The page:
On the stats, it's true lots don't get their first choice, but remember too that a lot of parents put really genuinely dim brained lists in. Several parents at DS's primary put down just one school - it's hugely oversubscribed and none of them got in. They all thought if they just put that down they'd have to be given it. What happened (of course!) was that their kids all got placed bottom of the pile for the other schools. Very sad.

We put six choices. Knew it unlikely that we'd get the first two as we were borderline catchment but thought it worth a punt. We put a sensible and far more likely choice as 3rd and that's the one we got. So okay we got our third choice, but that was fair as our first two were pretty unrealistic. It's a bit of a mine field, but it definitely helps to understand it all. Good luck!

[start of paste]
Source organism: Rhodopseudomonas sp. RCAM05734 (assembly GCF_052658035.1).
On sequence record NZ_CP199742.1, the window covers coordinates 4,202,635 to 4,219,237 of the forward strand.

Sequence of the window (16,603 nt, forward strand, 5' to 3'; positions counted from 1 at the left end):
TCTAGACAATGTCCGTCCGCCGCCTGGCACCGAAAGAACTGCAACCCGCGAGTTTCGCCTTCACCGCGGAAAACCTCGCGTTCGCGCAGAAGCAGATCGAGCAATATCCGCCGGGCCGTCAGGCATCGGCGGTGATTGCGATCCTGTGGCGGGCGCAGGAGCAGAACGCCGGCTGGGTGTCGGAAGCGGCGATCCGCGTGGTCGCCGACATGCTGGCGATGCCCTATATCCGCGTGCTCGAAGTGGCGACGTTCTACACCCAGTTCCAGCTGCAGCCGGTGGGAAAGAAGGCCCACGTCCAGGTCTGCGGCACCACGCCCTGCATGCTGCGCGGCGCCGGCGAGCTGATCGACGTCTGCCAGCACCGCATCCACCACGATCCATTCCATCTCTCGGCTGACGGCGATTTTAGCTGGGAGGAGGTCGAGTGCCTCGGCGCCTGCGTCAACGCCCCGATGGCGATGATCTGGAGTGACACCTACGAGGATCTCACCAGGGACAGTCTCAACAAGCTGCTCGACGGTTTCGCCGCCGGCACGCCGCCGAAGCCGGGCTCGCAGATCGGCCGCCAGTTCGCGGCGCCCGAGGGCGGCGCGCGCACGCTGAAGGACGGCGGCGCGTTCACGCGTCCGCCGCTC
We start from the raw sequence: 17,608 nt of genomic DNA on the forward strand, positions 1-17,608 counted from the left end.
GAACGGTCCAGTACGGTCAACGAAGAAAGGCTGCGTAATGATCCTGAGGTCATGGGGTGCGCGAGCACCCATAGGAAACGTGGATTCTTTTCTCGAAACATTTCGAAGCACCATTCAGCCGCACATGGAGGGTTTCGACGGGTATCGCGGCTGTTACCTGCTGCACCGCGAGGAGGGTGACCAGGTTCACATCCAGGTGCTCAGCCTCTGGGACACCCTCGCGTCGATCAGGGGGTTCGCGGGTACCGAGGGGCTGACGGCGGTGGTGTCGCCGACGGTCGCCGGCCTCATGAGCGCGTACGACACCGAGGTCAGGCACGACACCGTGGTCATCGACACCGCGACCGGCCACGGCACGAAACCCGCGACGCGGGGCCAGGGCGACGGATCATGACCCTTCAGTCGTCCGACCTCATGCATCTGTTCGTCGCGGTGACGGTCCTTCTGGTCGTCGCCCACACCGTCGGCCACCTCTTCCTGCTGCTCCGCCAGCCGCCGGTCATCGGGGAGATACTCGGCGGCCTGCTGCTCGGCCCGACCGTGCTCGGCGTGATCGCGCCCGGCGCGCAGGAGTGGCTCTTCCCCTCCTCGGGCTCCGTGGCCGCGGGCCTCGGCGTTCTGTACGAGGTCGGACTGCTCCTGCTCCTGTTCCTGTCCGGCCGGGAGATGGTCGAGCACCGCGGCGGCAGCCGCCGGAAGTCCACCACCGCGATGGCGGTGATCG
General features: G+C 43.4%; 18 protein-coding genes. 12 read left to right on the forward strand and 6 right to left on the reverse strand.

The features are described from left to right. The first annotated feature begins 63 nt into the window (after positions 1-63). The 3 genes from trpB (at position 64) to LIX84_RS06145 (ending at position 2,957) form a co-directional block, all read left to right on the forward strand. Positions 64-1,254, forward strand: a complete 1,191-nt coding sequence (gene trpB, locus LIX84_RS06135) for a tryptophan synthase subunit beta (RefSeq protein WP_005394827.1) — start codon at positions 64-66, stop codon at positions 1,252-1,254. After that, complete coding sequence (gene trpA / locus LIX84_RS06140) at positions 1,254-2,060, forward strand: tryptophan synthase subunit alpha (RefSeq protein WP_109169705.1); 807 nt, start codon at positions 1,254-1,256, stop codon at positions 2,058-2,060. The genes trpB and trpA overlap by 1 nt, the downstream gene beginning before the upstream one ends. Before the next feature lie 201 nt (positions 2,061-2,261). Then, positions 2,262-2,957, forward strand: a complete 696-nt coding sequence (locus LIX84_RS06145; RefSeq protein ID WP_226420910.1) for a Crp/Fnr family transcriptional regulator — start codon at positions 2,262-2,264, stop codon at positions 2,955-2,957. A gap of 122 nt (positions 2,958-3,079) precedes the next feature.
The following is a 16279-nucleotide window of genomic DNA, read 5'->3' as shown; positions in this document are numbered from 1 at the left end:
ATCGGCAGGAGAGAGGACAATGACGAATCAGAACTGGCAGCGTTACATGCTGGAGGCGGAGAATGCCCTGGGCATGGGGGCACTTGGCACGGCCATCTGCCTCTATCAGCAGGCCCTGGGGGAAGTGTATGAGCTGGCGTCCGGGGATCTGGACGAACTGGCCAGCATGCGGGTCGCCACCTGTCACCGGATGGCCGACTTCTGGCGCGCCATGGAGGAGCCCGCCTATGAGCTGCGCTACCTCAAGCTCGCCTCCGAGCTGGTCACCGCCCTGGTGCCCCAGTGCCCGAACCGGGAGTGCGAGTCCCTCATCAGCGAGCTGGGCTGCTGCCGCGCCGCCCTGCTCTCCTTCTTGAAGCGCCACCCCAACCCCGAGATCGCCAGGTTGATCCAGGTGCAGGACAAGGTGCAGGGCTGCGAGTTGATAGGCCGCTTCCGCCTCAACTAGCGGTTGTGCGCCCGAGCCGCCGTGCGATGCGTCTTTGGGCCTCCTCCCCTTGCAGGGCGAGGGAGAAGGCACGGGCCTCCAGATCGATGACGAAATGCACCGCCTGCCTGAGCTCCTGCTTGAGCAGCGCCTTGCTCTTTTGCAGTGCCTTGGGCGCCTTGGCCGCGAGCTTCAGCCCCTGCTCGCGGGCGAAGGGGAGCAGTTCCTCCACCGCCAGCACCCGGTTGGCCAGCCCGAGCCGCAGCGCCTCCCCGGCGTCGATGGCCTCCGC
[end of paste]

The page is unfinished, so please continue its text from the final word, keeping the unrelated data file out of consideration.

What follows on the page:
t4gnut Wed 15-Jun-16 08:54:44

You misunderstand. You do not get parental choice, you get to express a preference. Not the same thing.

But if you're silly enough to raise kids in London you get little sympathy from the rest of the country.

minifingerz Wed 15-Jun-16 08:55:12

At least in London there are lots of schools close together and most of them are good, so if your child doesn't get their first choice they'll usually get another not too far down their list, and not too far away.

Traalaa Wed 15-Jun-16 09:46:34

t4gnut, London's a fantastic place to raise kids! smile

minifingerz Wed 15-Jun-16 09:54:57

Tgnut - London is fab for children and families, and London schools are the best in the country.

More choice, better quality, more diverse school intake.

NotCitrus Wed 15-Jun-16 10:00:54

That percentage doesn't sound bad - lots of parents will put a school they know they they have little chance of in first place, and possibly a couple more places, followed by schools they are most likely to get.

My friends just went through this and had to choose which of 50+ schools to even look at, so whittling down a dozen likely options to 6 was hard enough, but would have been content with any of those. I'll be doing it myself in a couple years.